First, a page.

Contributed by: Pierce Family Collection through Maine Historical Society Date: 1850-07-31 Location: Portland Media: Ink on paper
Contributed by: Maine Historical Society Date: 1918–1944 Location: Portland; Farmington; Livermore Falls Client: Burnham and Morrill Co. Architect: John Calvin Stevens John Howard Stevens Architects
Contributed by: Maine Historical Society Date: 1950 Location: Ellsworth Client: Hancock County Cold Storage Inc. Architect: Eaton W. Tarbell
St-Jean-Baptiste Day -- June 24th -- in Lewiston-Auburn was a very public display of ethnic pride for nearly a century. Since about 1830, French Canadians had used St. John the Baptist's birthdate as a demonstration of French-Canadian nationalism.
Agricultural fairs, intended to promote new techniques and better farming methods, have been held since the early 19th century. Before long, entertainments were added to the educational focus of the early fairs.
In the second section in Part I six steps involved in this food preservation process are shown. A long-time seasonal resident of Lubec, Frank Van…
It describes the process of making pig iron and gives some background about the Kathadin Iron Charcoal Co. and the area where it was located.
Grade Level: 3-5, 6-8
Content Area: Science & Engineering, Visual & Performing Arts
In honor of Earth Day (or any day), Students use recycled, reused, and upcycled materials to create a sculpture of a beneficial insect that lives in the state of Maine. Students use the Engineer Design Process to develop their ideas. Students use the elements and principles to analyze their prototypes and utilize interpersonal skills during peer feedback protocol to accept and give constructive feedback.
Grade Level: 3-5, 6-8, 9-12
Content Area: Social Studies, Visual & Performing Arts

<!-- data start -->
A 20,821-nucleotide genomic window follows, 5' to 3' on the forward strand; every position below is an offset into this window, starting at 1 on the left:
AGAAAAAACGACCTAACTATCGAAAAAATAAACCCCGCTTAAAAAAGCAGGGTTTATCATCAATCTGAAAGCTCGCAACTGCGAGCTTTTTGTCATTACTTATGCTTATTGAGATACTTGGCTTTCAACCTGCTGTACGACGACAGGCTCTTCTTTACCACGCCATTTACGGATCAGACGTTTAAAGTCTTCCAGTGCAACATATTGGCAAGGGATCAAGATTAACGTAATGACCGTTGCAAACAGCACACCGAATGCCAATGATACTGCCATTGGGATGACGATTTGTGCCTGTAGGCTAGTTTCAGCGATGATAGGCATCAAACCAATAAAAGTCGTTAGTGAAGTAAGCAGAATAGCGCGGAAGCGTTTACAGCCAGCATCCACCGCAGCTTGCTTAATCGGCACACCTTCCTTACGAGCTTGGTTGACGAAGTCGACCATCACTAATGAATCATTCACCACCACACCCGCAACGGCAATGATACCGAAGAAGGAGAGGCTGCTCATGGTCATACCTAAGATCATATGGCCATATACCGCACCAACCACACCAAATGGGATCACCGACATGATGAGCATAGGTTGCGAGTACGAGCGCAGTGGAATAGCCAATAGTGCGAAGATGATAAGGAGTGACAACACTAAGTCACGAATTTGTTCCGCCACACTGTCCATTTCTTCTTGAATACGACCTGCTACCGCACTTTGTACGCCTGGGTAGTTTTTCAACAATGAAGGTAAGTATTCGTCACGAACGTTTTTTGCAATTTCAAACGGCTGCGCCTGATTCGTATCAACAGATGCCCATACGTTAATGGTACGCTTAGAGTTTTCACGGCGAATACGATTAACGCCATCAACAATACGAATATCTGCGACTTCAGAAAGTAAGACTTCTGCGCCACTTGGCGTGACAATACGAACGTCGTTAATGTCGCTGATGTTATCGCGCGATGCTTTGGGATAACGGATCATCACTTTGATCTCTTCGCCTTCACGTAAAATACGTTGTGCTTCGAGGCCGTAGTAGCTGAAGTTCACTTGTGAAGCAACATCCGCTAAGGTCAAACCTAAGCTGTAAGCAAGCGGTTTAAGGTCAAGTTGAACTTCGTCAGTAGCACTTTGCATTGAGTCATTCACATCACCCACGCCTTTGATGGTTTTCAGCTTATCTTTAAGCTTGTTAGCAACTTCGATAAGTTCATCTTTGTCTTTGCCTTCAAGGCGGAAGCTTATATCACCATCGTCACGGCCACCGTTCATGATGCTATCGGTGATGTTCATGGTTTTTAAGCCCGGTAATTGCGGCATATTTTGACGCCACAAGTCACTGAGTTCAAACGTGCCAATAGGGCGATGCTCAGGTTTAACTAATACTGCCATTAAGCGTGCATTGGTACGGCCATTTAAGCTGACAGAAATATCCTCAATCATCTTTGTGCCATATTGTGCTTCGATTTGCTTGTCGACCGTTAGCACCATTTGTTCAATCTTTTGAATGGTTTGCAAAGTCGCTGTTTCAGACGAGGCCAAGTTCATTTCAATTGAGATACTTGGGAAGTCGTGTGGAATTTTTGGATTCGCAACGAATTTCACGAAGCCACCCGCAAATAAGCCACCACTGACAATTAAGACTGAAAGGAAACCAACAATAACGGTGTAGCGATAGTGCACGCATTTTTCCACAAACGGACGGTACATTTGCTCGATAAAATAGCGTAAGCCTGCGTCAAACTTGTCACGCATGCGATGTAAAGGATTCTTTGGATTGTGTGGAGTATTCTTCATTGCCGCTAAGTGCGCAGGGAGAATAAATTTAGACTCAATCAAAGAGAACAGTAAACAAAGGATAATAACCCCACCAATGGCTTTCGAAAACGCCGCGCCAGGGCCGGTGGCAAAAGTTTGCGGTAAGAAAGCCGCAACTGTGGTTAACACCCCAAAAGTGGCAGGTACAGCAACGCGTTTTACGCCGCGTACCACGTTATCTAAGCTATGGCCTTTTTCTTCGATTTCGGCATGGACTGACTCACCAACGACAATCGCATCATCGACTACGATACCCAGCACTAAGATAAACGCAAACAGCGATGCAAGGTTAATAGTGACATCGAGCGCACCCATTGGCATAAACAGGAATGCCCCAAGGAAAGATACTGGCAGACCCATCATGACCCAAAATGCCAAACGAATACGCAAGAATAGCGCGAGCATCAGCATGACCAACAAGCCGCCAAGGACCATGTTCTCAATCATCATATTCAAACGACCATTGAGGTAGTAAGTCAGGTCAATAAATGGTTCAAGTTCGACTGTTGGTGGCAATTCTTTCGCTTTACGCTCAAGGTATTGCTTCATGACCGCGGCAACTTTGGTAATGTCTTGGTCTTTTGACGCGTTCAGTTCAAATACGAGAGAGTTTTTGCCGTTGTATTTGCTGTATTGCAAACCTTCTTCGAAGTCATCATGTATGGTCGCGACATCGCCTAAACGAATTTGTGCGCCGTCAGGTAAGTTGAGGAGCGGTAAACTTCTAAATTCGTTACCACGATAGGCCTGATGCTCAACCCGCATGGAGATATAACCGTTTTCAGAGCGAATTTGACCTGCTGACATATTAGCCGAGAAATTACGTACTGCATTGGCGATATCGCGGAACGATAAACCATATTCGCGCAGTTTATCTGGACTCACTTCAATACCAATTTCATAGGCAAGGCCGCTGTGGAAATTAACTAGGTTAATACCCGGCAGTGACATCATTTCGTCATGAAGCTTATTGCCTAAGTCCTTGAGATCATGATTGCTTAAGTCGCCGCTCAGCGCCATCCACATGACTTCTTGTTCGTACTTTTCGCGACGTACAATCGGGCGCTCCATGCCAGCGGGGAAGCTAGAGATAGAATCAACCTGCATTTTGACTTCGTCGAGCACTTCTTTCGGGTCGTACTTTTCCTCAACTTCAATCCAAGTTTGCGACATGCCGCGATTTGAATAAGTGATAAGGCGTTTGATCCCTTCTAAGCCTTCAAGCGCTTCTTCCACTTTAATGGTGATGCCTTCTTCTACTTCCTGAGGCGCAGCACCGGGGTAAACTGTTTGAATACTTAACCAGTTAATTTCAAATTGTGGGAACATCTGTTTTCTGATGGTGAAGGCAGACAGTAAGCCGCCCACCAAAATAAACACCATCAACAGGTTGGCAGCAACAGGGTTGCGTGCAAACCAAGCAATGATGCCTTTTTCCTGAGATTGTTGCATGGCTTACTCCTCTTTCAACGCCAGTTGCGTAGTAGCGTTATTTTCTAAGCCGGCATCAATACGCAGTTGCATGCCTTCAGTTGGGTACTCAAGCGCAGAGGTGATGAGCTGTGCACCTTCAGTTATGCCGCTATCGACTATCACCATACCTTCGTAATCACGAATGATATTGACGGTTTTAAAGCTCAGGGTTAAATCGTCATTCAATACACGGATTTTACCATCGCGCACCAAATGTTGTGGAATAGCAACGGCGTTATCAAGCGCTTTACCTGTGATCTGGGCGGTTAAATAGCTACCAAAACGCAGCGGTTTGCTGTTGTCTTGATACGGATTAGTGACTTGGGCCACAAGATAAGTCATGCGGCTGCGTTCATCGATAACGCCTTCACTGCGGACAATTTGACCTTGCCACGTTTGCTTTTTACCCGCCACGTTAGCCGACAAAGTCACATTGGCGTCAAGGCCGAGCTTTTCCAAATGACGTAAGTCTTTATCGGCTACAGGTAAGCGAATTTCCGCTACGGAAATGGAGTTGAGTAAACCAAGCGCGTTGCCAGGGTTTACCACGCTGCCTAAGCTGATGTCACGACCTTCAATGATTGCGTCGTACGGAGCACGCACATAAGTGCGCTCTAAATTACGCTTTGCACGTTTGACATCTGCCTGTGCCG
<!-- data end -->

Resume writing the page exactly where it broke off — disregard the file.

"In the four quarters of the globe, who reads an American book?" Englishman Sydney Smith's 1820 sneer irked Americans, especially writers such as Irving, Cooper, Hawthorne, and Maine's John Neal, until Henry Wadsworth Longfellow's resounding popularity successfully rebuffed the question. The Bowdoin educated Portland native became the America's first superstar poet, paradoxically loved especially in Britain, even memorialized at Westminster Abbey. He achieved international celebrity with about forty books or translations to his credit between 1830 and 1884, and, like superstars today, his public craved pictures of him. His publishers consequently commissioned Longfellow's portrait more often than his family, and he sat for dozens of original paintings, drawings, and photos during his lifetime, as well as sculptures. Engravers and lithographers printed replicas of the originals as book frontispiece, as illustrations for magazine or newspaper articles, and as post cards or "cabinet" cards handed out to admirers, often autographed. After the poet's death, illustrators continued commercial production of his image for new editions of his writings and coloring books or games such as "Authors," and sculptors commemorated him with busts in Longfellow Schools or full-length figures in town squares. On the simple basis of quantity, the number of reproductions of the Maine native's image arguably marks him as the country's best-known nineteenth century writer. TEACHERS can use this presentation to discuss these themes in art, history, English, or humanities classes, or to lead into the following LESSON PLANS. The plans aim for any 9-12 high school studio art class, but they can also be used in any humanities course, such as literature or history. They can be adapted readily for grades 3-8 as well by modifying instructional language, evaluation rubrics, and targeted Maine Learning Results and by selecting materials for appropriate age level.